ANN: Tar.jl

I’d like to announce Tar.jl, a pure Julia package for reading and writing POSIX TAR files for the purpose of transmitting trees of files and directories from one system to another. The README should hopefully explain the design and usage clearly. If you need to record and send file trees between systems, please give it a try!


Ooo this is something to celebrate!

Could you add examples how to use it in readme?

How could one do for example:

# transfer /home/julia to dest_machine
cd /home; tar -czpf - julia | ssh dest_machine  'cd  /home; tar -xzpvf -'

I also miss motivation part. Is it about doing standard things at least on primitive level (for example without restoring timestamps) in Windows?

If I understand correctly, permissions (-p) would not be supported.

Did you read the motivation part in the readme? I think it describes the use case extensively (intersystem file transfer).

You would do something like this:

using Tar
tarball = Tar.create("/home/julia")
# compress by your favorite means
# send to destination system somehow

On the destination system:

using Tar
# decompress tarball first
Tar.extract(tarball, "/home/julia")

The readme is mostly motivation, so I’m a bit unclear on what’s missing there.

It’s very nice indeed! Just curious - what’s the motivation for creating this package? Is GNU tar not nice enough? :smile:

1 Like

it’s stated in the README

1 Like

I showed one-liner which don’t need additional space on hardisks for tarball and could tar + pack and unpack + untar parallely. It also preserve timestamps and permissions. Which I think is standard clever way how to do file tree transfer and implement steps (you have “somehow” in comments) in elegant way.

I read the readme and didn’t find any good reason not to prefer proved old solution.

I was also curious if there is some clever simple (oneliner or twoliner) way how to use tarball::IO to write tarball through network and read it (and extract it) on destination machine. Something similarly elegant to posix solution I showed.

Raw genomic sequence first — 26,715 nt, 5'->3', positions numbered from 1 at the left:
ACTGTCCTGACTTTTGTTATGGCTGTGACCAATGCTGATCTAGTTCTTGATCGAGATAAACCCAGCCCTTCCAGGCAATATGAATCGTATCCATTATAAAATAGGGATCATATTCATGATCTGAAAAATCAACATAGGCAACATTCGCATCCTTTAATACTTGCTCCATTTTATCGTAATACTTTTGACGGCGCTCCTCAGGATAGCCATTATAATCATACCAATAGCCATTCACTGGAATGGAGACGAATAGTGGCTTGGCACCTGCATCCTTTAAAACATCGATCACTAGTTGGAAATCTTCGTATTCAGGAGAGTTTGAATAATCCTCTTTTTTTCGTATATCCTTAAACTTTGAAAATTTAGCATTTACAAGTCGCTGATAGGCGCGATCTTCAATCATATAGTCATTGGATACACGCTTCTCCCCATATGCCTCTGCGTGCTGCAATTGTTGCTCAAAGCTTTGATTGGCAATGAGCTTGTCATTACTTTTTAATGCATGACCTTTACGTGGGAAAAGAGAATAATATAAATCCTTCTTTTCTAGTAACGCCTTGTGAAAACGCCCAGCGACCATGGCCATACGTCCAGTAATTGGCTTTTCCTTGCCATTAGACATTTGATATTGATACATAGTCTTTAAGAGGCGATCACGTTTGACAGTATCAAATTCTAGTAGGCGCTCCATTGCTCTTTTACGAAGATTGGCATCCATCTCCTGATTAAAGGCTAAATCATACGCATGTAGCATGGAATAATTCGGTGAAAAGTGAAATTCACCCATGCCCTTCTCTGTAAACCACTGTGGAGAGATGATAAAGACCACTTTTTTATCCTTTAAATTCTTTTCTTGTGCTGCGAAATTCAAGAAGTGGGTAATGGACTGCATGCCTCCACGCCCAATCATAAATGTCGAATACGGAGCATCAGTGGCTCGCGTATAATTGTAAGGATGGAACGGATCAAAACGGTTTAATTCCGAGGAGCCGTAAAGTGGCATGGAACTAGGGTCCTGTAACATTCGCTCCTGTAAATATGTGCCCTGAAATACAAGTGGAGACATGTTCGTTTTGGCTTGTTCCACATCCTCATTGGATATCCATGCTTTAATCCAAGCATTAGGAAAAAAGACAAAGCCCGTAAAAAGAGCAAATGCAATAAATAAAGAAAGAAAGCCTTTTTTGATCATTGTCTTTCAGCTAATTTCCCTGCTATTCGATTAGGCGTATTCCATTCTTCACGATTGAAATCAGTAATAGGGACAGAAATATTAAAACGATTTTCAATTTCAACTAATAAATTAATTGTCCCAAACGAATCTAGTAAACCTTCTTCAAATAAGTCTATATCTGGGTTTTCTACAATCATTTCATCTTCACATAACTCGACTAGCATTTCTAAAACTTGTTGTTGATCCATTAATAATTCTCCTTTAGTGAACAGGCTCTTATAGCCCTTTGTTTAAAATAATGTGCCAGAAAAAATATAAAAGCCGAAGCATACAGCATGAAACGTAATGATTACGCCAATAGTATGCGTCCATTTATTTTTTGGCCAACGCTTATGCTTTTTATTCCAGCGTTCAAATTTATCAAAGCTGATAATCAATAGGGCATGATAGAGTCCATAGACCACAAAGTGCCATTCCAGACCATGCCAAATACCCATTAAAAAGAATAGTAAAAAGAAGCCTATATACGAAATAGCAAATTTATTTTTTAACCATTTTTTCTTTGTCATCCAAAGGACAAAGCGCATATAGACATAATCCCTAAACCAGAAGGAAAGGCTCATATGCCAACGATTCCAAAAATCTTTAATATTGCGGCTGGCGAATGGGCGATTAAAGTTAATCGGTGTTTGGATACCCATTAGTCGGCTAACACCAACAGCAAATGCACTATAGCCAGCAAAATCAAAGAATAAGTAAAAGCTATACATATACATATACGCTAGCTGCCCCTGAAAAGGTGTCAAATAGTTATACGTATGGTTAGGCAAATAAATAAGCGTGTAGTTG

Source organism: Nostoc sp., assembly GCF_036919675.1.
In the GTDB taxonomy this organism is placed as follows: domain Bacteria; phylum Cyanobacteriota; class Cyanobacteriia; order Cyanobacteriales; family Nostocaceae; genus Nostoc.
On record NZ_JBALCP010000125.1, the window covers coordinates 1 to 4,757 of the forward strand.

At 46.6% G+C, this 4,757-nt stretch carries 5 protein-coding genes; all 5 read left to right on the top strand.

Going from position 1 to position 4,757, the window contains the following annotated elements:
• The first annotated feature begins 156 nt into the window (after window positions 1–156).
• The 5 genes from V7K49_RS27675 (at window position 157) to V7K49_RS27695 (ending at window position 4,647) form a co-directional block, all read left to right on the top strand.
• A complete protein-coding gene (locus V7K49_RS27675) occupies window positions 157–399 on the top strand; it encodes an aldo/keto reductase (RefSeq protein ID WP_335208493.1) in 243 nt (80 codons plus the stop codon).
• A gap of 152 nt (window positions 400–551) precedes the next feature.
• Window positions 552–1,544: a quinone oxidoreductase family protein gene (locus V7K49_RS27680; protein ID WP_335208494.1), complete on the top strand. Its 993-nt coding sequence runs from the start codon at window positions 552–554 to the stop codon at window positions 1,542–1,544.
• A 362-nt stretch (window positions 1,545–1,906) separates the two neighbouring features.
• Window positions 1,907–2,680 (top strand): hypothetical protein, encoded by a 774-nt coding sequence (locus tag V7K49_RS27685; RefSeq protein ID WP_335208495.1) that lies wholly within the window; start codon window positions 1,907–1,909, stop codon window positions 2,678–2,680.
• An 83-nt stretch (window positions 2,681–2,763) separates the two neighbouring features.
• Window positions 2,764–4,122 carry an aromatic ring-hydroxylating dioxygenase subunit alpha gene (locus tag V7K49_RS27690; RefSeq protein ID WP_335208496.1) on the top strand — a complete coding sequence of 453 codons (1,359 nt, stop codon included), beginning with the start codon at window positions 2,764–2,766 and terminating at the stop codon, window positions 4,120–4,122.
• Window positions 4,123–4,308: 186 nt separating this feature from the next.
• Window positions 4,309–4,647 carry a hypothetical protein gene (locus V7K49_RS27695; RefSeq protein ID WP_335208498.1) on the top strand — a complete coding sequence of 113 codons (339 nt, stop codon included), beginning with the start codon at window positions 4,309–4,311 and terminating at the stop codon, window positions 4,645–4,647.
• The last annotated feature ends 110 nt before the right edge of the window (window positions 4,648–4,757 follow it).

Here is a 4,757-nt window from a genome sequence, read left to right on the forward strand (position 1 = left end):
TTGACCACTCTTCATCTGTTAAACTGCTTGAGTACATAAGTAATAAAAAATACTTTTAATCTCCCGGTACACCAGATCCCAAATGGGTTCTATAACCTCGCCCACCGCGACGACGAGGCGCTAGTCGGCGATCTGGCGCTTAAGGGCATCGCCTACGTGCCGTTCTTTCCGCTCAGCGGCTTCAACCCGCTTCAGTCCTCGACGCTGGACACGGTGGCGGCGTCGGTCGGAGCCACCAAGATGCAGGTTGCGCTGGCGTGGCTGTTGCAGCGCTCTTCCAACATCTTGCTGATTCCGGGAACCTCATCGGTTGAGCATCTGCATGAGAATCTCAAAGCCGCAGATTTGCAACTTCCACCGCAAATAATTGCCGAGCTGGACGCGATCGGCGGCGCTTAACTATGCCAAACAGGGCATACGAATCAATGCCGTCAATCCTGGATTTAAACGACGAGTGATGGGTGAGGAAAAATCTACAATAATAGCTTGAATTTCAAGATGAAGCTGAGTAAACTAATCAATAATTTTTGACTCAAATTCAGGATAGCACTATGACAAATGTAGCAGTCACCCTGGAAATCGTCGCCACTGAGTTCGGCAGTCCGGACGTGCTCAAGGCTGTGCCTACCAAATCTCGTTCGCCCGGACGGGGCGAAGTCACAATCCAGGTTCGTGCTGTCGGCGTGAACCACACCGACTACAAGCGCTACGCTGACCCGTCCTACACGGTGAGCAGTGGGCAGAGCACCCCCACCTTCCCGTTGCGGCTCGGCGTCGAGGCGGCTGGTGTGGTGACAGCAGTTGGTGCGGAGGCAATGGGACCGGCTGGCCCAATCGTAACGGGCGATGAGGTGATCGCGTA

One possible reason I saw was for people who need to use inferior OSes without ssh and tar utilities.

Second possible reason could be performance gain. Did you do performance comparison? Is there some benefit?

Feel free to continue using command-line tar. It’s quite possible to use Tar.jl to send data directly over a network connection (open a socket/http/whatever and pass the I/O handle to create), but based on your stance here, is suspect this package isn’t for you.


If you mean this:

Unlike the tar command line tool, which was originally designed to archive data in order to restore it back to the same system or to a replica thereof, the Tar package is designed for using the TAR format to transfer trees of files and directories from one system to another.

it seems like missunderstanding of unix philosophy where (simplified ->) everything is file.

As I show that philosophy bring elegant solution how to interconnect processes and through pipes send data/tarball to destination machine where another processes would unpack, extract it without using additional space for tarball. I don’t think it is something which was not anticipated in time when tar utility was created! Pipe “files” between processes is very old (and very powerful) basic paradigm behind unix/posix ecosystem.

Is there a practical use case that you can share? Maybe you can describe how this package helps?

GNU tar isn’t available everywhere, eg Windows, macOS, or FreeBSD. On Windows it’s common for no tar command to be present at all. BinaryBuilder + artifacts makes it possible to install a consistent tar binary on any system, but there’s a bootstrapping problem: artifacts are transmitted as tarballs, what do you use to unpack the artifact tarball containing the tar binary? This bootstrapping problem will be exacerbated by the Pkg protocol, which will be opt-in in Julia 1.4 (by doing export in your shell) and opt-out in Julia 1.5: with this protocol, all resources are transferred as tarballs, including registries, packages and artifacts, so having a reliable, portable way to create and extract tarballs becomes rather important.

Even when you have a reasonable tar program, it’s remarkably hard to coax it to behave in a way that is “right” for the data transfer use case. For example, this is the line to unpack data correctly in Pkg’s PlatformEngines:

All of the surrounding code is just to try to figure out how to invoke some kind of tar-equivalent program in a cross-platform way. And on any new or slightly different system, it’s likely to break. We’re very eager to get rid of all of that code and replace it with portable, pure-Julia implementations that we know will work anywhere that Julia works. There are three pieces we need to get there:

  1. Ability to download over HTTP/S — provided by HTTP.jl.
  2. Ability to decompress files — potentially provided for .gz files by Inflate.jl, although we may want to use bzip2 instead since it has better compression for the kinds of files we’re sending.
  3. Ability to unpack tarballs — provided by Tar.jl

So Tar.jl is part of the plan to replace the nasty and brittle PlatformEngines code with pure Julia code for downloading and unpacking tarballs.